- This excerpt alone severely limits and challenges this motion. If the government were to be in control of space mining then every incident would be an international one. International space law says that everything in space is neutral and is to be shared with the entire planet. While this would be good for humanity it doesn't give the US much incentive nor reason to be the worlds economic breadbasket. Say we find a rich asteroid full of REM'S. China sees this as an opportunity and also mines this asteroid. The US cant say no because that would be illegal. Now look what we have. The US put all the work into locating and setting up this asteroid just to have China come in off our backs and take the resources. That wouldn't help the US at all and would be counter productive. You would have a greatly easier time defending a private entities asteroid claim than a national entities one. Once again this leads into economic risk and even possibly war. Based on these two factors alone it would be a bad idea to let the US government mine for asteroids.

-I thank my opponent for making this debate and apologize on the delay. I look forward to hear more of his arguments.
Debate Round No. 2
lannan13

Pro

Contention 1: The Economy

Subpoint 1: Competition

As I brought up in my first contention last round that the Federal Government needs to be involved in the early stages of new projects to help get them going and to show that doing such a project is worth it. I turn to my example of the Rail Roads and the Panama Canal the Federal Government passed a bill in 1862 to help rail roads get a huge kick start and helped them get involved. (http://www.ourdocuments.gov...) This lead to the many rail roads popping up everywhere and after the government started breaking up monopolies they helped make riding the Rail affordable. As for the Panama Canal, it was a gold mine. it meant cheaper shipping and receiving goods faster. The thing was that no one wanted to do it due to the malaria in the region (just ask the French) and because the Federal Government stepped in there the project got completed and good became cheaper. (http://www.infoplease.com...)



I have also shown last round that private companies do not want to chance it yet, because private investors don't want to wait too long as they think that they might not see a return on investments. In order to compensate the time that it takes. (https://isulibrary.isunet.edu...) So we can see that the United States Federal Government must kick-off the project here. NASA is a research and development organization so their production of the technology and oversite is very important as they are our nation's space administration and this is their field of expertise.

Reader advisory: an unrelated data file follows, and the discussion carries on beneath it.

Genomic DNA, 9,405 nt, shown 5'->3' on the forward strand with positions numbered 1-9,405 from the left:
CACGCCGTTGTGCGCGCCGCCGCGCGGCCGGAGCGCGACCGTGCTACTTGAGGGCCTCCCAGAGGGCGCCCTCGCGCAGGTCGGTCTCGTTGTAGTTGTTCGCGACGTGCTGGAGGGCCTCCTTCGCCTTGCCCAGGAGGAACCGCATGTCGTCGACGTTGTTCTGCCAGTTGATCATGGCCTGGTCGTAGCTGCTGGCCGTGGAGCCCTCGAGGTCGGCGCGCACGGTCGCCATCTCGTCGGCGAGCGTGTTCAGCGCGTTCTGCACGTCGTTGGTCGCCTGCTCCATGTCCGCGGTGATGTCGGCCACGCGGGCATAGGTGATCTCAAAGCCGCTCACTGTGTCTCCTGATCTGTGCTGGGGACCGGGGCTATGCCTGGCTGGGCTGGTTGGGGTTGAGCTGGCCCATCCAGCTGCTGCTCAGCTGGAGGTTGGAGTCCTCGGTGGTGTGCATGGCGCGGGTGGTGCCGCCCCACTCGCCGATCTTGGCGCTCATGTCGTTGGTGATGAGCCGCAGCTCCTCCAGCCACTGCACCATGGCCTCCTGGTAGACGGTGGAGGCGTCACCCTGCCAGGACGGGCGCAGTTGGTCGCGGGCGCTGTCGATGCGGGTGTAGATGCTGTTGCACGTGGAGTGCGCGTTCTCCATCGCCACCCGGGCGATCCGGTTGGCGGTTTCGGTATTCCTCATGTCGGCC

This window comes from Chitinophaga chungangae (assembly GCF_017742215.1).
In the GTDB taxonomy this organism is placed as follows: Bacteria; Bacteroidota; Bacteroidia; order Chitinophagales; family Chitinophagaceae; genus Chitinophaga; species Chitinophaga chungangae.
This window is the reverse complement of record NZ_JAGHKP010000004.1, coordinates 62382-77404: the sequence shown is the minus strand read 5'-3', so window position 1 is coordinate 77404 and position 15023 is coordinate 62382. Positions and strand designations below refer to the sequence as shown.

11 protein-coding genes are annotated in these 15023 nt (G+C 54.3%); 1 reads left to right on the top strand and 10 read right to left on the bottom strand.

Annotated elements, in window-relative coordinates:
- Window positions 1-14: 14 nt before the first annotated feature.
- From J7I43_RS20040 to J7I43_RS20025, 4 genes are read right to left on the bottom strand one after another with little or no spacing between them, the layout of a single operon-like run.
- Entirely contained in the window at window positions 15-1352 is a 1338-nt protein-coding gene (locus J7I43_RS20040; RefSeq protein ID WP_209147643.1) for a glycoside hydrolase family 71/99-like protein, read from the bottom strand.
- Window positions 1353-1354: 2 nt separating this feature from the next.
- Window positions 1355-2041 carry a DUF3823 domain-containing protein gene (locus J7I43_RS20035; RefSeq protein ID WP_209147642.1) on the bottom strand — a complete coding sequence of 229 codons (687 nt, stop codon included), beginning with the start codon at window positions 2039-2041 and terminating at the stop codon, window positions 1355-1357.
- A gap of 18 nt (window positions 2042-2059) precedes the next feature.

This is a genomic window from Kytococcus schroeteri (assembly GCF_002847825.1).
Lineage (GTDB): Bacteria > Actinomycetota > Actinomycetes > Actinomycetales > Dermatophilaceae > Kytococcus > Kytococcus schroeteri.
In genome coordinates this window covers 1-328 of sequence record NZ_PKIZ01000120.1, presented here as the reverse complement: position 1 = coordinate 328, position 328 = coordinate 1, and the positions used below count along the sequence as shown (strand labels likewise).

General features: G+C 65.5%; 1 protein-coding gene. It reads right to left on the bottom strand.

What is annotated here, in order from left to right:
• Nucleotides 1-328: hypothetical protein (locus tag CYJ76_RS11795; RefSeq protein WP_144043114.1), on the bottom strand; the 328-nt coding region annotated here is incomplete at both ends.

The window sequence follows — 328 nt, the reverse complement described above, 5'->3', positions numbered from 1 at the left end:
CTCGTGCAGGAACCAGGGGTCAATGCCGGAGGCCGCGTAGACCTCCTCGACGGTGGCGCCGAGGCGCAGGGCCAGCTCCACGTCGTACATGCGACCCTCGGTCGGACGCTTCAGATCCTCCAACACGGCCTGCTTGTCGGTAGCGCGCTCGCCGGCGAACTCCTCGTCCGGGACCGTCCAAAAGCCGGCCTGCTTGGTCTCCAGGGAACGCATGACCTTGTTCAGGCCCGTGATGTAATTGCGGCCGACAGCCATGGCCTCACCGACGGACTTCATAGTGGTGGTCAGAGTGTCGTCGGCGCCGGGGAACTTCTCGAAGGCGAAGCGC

Subpoint 2: Flooding the market.

Here's a fun fact of the day, did you know that the diamond mined in South Africa is practically worthless. The only reason that it is worth so much is that South Africa withholds a lot of their diamonds from the global market to increase their value. Much like OPEC and how much oil that they decide to export a year. This is what the US would do. The US would release small amounts onto the Global Market to create a profit and drive down US national debt. The US would keep the rest in the US where they would be made into different things or just stay in warehouses like South African Diamonds. Remind you that once we start this project that we will increase jobs by the thousands and create an industry worth over a trillion dollars which beats the US marine time industry. (http://www.space.com...) and (http://blog.chron.com...)

Contention 2: Legality of the Outer Space Treaty.

I shall now quote Space law professor Art Dula, "I am pleased to say that the American people and the corporations they form are presently free to conduct mining operations in outer space for commercial purposes, as this activity has not been made either illegal or regulated by the federal government or the several states." Here she shows that the US Federal Government does not have a law regulating the business nor restricting it. Keep in mind that she is also highly a where of the OST of 1967. (http://www.livescience.com...) .NASA is even planning to do such an action before the year 2021 by capturing an asteroid and having astronauts observe it. This is legal under the OST, because it also says that we have free access to celestrial bodies. (http://www.space.com...) JAXA (Japanese version of NASA) mined an asteroid in 2005 and returned with great results. (http://www.spaceanswers.com...)


The OST does not apply to asteroids, the only reason it was created in the first place was to prevent a winner of the Cold War between the US and the USSR. Each nation was fearing the other with territorial disputes as well as nuclear weaponry on the moon. The next question is is the asteroids really a celestial body? Andrew Tingkang stated in an Article for the Seattle University that, "If you can move it, then it isn't a celestial body." (http://www.popularmechanics.com...)